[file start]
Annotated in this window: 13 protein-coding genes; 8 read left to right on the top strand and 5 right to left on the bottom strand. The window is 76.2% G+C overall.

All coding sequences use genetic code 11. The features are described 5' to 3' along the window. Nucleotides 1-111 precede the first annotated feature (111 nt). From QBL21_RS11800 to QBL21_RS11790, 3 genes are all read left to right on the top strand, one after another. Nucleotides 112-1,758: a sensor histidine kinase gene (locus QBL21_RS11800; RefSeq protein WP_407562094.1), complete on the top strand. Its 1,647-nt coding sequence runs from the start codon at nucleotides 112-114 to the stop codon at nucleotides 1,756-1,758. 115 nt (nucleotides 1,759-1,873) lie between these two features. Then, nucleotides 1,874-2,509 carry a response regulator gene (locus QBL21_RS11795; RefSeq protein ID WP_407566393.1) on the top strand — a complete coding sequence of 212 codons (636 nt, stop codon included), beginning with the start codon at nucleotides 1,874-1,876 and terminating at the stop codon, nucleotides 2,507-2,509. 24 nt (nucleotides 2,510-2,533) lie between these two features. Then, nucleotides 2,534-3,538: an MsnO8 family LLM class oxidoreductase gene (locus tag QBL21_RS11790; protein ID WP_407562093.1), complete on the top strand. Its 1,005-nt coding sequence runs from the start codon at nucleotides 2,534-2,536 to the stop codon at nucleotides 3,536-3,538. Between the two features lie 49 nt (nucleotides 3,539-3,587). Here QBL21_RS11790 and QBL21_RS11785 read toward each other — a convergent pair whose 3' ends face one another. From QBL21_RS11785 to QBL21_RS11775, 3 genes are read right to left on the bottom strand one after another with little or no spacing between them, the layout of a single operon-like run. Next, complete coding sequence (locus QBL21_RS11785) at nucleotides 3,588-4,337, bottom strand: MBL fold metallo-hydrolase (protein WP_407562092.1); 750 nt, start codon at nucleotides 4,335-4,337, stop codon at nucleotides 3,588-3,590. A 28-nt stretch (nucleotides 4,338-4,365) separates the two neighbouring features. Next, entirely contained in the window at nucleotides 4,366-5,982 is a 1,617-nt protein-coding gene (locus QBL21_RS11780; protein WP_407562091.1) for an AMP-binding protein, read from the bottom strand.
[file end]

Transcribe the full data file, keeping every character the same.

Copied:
Annotated in this window: 13 protein-coding genes; 8 read left to right on the top strand and 5 right to left on the bottom strand. The window is 76.2% G+C overall.

All coding sequences use genetic code 11. The features are described 5' to 3' along the window. Nucleotides 1-111 precede the first annotated feature (111 nt). From QBL21_RS11800 to QBL21_RS11790, 3 genes are all read left to right on the top strand, one after another. Nucleotides 112-1,758: a sensor histidine kinase gene (locus QBL21_RS11800; RefSeq protein WP_407562094.1), complete on the top strand. Its 1,647-nt coding sequence runs from the start codon at nucleotides 112-114 to the stop codon at nucleotides 1,756-1,758. 115 nt (nucleotides 1,759-1,873) lie between these two features. Then, nucleotides 1,874-2,509 carry a response regulator gene (locus QBL21_RS11795; RefSeq protein ID WP_407566393.1) on the top strand — a complete coding sequence of 212 codons (636 nt, stop codon included), beginning with the start codon at nucleotides 1,874-1,876 and terminating at the stop codon, nucleotides 2,507-2,509. 24 nt (nucleotides 2,510-2,533) lie between these two features. Then, nucleotides 2,534-3,538: an MsnO8 family LLM class oxidoreductase gene (locus tag QBL21_RS11790; protein ID WP_407562093.1), complete on the top strand. Its 1,005-nt coding sequence runs from the start codon at nucleotides 2,534-2,536 to the stop codon at nucleotides 3,536-3,538. Between the two features lie 49 nt (nucleotides 3,539-3,587). Here QBL21_RS11790 and QBL21_RS11785 read toward each other — a convergent pair whose 3' ends face one another. From QBL21_RS11785 to QBL21_RS11775, 3 genes are read right to left on the bottom strand one after another with little or no spacing between them, the layout of a single operon-like run. Next, complete coding sequence (locus QBL21_RS11785) at nucleotides 3,588-4,337, bottom strand: MBL fold metallo-hydrolase (protein WP_407562092.1); 750 nt, start codon at nucleotides 4,335-4,337, stop codon at nucleotides 3,588-3,590. A 28-nt stretch (nucleotides 4,338-4,365) separates the two neighbouring features. Next, entirely contained in the window at nucleotides 4,366-5,982 is a 1,617-nt protein-coding gene (locus QBL21_RS11780; protein WP_407562091.1) for an AMP-binding protein, read from the bottom strand.